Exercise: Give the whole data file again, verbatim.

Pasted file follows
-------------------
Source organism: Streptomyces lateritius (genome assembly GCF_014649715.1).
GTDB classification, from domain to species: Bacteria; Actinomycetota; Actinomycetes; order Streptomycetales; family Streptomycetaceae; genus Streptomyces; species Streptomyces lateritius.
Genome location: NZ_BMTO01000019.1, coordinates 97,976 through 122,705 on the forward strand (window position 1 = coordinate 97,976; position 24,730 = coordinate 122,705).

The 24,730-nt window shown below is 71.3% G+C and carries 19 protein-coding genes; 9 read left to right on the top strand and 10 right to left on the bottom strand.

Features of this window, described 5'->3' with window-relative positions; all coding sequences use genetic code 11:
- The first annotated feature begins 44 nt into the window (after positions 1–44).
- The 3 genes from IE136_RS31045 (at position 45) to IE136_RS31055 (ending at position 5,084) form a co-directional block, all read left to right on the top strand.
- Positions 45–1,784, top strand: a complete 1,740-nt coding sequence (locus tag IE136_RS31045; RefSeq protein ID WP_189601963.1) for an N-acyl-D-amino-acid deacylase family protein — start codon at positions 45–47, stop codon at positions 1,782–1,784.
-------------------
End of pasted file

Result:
Source organism: Streptomyces lateritius (genome assembly GCF_014649715.1).
GTDB classification, from domain to species: Bacteria; Actinomycetota; Actinomycetes; order Streptomycetales; family Streptomycetaceae; genus Streptomyces; species Streptomyces lateritius.
Genome location: NZ_BMTO01000019.1, coordinates 97,976 through 122,705 on the forward strand (window position 1 = coordinate 97,976; position 24,730 = coordinate 122,705).

The 24,730-nt window shown below is 71.3% G+C and carries 19 protein-coding genes; 9 read left to right on the top strand and 10 right to left on the bottom strand.

Features of this window, described 5'->3' with window-relative positions; all coding sequences use genetic code 11:
- The first annotated feature begins 44 nt into the window (after positions 1–44).
- The 3 genes from IE136_RS31045 (at position 45) to IE136_RS31055 (ending at position 5,084) form a co-directional block, all read left to right on the top strand.
- Positions 45–1,784, top strand: a complete 1,740-nt coding sequence (locus tag IE136_RS31045; RefSeq protein ID WP_189601963.1) for an N-acyl-D-amino-acid deacylase family protein — start codon at positions 45–47, stop codon at positions 1,782–1,784.